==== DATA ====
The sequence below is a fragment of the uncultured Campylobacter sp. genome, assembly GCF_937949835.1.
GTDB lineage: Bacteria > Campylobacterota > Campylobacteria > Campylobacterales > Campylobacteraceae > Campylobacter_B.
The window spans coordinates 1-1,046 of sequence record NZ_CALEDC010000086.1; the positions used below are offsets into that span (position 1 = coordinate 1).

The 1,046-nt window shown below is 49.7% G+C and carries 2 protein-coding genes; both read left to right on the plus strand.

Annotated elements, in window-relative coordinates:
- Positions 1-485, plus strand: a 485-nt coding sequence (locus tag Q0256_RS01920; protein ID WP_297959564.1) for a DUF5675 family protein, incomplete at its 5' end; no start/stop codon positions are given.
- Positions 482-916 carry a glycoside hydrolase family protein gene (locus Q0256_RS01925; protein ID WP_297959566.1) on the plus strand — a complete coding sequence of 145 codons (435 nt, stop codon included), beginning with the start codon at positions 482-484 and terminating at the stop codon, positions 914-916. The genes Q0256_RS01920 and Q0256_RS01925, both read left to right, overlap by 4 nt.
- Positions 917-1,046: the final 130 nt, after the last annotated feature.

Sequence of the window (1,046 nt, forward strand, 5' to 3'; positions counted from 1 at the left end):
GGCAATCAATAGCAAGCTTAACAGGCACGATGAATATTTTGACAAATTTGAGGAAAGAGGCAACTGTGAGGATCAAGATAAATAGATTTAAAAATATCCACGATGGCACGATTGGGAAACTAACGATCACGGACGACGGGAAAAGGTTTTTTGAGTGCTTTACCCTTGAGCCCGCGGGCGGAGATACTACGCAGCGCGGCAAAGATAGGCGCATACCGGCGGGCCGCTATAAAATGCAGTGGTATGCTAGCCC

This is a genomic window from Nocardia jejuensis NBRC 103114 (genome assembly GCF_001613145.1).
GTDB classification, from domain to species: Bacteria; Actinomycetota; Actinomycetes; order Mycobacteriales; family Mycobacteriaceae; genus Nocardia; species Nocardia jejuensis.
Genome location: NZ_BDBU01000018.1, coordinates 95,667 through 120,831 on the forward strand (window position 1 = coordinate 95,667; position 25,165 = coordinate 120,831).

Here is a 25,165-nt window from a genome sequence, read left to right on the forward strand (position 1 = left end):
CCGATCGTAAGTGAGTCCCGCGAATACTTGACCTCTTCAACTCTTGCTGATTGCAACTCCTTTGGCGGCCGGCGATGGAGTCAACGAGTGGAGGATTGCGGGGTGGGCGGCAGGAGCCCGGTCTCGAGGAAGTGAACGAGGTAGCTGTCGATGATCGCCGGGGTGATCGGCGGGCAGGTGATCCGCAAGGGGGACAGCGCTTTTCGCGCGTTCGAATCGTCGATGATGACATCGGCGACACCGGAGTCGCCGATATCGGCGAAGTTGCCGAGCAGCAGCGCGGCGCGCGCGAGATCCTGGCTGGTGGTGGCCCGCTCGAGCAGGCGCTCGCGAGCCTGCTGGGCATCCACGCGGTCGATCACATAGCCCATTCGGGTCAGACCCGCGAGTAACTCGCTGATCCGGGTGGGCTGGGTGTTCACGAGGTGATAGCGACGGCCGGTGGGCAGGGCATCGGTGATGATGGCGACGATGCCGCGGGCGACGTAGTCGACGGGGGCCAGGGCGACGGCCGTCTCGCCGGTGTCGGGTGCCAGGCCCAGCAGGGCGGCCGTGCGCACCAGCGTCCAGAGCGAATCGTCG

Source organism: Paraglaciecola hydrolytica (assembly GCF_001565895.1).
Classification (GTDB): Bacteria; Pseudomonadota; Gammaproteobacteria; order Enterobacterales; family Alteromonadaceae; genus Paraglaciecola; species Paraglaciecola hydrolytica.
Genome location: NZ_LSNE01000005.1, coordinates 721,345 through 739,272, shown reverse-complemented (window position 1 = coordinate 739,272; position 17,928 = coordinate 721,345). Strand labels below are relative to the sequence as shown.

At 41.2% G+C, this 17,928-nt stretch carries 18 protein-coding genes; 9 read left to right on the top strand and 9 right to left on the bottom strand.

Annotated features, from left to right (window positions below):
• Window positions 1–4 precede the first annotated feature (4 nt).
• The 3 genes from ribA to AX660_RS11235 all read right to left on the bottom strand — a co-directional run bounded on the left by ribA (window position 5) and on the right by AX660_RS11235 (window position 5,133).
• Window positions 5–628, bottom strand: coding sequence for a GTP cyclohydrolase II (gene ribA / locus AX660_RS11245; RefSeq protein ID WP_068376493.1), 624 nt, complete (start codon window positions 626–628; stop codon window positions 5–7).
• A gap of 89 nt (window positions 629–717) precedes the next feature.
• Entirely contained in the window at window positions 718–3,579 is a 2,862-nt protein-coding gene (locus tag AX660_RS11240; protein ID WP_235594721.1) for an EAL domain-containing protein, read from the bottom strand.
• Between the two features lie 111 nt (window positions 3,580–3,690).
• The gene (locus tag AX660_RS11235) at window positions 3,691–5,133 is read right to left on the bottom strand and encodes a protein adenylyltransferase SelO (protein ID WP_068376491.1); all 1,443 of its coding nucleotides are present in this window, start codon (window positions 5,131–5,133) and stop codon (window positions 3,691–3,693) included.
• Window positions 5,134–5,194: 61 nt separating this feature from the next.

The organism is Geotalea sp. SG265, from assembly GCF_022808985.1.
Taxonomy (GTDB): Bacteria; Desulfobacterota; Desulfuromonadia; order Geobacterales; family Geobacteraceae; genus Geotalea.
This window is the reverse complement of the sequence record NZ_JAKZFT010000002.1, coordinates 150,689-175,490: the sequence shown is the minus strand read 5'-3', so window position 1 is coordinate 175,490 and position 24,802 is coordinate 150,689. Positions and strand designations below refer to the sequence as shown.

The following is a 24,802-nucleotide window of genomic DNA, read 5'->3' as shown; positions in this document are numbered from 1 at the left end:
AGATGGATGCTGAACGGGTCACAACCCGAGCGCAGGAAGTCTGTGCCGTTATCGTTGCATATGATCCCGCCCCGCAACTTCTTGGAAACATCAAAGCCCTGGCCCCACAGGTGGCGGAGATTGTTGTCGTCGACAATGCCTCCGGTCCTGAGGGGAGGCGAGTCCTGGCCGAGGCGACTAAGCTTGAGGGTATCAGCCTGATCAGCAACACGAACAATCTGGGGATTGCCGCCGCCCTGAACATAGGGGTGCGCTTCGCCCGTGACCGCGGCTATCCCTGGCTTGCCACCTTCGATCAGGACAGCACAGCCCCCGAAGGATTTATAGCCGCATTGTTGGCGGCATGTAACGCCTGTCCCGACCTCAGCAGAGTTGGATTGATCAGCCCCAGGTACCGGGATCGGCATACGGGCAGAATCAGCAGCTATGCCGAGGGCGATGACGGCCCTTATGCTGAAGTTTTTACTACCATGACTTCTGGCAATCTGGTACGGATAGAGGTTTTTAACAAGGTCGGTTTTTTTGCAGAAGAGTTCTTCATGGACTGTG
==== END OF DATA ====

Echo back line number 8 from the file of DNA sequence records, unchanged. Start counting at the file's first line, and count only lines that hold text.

- Positions 917-1,046: the final 130 nt, after the last annotated feature.